Let’s walk through this. The first two columns show the difference in “Rested” reliever ERA minus the difference in “Tired” reliever ERA. In 2000, “Rested” relievers were 7 points better than their weighted ERA than “Tired” relievers were compared to their weighed ERA. Thus, in every column except strikeout rate (NET_SOR), negative numbers indicate the “Rested” relievers were better. As we would expect, “Rested” relievers show a slight advantage in every column (except NET_UBBR where the numbers are very nearly a wash).

Of course, those numbers don’t tell the entire story–what numbers ever do?–so let’s look at how reliever do specifically on their third day of work. Because teams rarely resort to using a reliever on three consecutive days on the season, these inning totals are going to be low, but not so low that they can be considered unreliable.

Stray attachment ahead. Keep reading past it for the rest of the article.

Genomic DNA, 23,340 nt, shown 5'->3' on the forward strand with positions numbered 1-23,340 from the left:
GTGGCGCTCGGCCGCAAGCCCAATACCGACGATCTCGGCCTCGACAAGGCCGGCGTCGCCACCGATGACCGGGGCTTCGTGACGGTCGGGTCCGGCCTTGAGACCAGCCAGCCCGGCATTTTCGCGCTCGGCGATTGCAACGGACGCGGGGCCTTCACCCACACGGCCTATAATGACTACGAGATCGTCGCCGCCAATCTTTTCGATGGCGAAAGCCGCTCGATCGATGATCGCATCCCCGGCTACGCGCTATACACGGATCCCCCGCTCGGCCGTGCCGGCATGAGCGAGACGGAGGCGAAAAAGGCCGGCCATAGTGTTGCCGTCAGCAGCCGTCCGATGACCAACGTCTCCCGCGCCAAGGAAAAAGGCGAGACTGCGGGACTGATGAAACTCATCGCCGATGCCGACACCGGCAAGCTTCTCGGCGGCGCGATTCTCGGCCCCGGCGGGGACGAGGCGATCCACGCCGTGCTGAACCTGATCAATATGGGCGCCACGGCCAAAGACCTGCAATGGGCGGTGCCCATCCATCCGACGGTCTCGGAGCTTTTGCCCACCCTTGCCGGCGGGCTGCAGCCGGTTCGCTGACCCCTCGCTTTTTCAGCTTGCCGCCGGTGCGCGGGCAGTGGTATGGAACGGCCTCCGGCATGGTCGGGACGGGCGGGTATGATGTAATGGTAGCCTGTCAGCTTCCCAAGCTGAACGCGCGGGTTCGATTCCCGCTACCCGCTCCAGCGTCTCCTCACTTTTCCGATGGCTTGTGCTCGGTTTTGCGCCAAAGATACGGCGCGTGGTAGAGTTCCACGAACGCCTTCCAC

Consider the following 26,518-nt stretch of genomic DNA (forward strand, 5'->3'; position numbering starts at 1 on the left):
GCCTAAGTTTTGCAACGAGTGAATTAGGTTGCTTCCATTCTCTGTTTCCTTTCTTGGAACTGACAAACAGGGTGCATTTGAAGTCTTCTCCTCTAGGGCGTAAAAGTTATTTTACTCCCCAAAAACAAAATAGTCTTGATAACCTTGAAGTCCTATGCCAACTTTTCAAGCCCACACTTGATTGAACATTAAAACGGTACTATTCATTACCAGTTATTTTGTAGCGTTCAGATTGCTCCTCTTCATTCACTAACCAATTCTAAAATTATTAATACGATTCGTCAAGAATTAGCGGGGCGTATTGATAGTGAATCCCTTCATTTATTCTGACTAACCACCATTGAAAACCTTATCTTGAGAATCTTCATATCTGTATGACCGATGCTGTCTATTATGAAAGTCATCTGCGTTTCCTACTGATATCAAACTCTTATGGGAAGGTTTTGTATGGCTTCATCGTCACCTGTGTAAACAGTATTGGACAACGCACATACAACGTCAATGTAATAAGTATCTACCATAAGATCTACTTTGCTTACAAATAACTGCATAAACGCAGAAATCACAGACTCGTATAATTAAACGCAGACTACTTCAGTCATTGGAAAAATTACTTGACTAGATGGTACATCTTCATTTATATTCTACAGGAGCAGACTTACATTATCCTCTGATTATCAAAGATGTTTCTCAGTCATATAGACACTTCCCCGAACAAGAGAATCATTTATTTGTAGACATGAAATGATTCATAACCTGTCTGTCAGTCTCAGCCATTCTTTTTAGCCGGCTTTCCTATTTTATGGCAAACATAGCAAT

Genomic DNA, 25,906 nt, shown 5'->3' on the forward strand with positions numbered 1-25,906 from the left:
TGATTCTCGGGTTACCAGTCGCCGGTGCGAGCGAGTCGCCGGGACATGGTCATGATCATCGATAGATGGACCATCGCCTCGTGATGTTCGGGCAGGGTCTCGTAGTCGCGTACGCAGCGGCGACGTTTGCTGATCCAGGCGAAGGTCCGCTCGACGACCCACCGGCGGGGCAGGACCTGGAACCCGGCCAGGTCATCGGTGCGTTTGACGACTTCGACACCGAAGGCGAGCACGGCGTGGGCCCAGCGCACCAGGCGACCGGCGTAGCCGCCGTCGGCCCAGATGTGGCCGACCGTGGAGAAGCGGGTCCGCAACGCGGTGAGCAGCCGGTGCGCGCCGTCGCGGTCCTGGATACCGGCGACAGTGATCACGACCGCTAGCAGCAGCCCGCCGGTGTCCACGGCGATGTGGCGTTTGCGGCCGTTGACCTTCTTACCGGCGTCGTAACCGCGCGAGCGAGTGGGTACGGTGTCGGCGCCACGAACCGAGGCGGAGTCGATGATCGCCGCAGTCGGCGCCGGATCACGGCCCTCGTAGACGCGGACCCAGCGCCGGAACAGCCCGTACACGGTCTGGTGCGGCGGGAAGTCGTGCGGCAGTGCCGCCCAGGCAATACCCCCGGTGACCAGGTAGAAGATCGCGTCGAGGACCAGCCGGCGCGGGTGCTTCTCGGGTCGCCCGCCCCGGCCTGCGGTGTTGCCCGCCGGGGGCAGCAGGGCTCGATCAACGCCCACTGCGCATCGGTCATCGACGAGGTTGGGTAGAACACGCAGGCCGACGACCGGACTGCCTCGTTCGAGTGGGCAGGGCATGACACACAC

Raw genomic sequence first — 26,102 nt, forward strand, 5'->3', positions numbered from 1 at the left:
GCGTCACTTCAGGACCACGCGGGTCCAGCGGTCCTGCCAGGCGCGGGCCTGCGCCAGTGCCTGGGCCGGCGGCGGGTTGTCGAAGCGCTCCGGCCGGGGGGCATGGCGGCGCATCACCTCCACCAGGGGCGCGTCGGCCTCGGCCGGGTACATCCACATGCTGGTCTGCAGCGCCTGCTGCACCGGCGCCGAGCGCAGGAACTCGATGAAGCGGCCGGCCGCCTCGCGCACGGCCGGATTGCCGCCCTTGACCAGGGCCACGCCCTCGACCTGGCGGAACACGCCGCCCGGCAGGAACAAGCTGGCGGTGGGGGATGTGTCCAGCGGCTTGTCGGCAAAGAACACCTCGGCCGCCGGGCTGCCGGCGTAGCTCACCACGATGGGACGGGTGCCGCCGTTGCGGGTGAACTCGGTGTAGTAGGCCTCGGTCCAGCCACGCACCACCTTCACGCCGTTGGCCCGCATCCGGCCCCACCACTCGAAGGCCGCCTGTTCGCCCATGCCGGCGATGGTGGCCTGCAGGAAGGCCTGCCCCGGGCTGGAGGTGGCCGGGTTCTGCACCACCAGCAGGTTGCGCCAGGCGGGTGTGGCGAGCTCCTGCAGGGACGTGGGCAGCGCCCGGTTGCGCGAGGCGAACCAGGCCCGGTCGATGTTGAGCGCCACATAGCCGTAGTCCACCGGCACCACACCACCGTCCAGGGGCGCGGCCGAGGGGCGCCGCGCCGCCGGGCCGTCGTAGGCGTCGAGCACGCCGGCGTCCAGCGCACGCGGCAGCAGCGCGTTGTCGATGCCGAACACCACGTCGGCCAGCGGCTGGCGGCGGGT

2000   420.3    -0.43    -0.50     0.022     0.002     0.001
2001   531.0    -0.05    -0.05     0.000     0.002     0.007
2002   521.0     0.20     0.27    -0.026     0.009     0.002
2003   488.7     0.36     0.55    -0.002    -0.012     0.000
2004   535.0     0.23     0.46    -0.012     0.011     0.004
2005   502.0     0.21     0.31    -0.007     0.004    -0.001

In this chart, each column is the comparison to the weighted average; we’re no longer comparing “Rested” to “Tired”, we’re looking for changes in performance at a specific workload compared to the season average. As mentioned, the innings totals are rather low, but the pattern–at least for the last four years–is consistent across the first three columns: relievers see their ERAs and RAs rise and their strikeout rates fall on their third consecutive day of use compared to their season averages. Walk and home run rates are generally a little higher as well.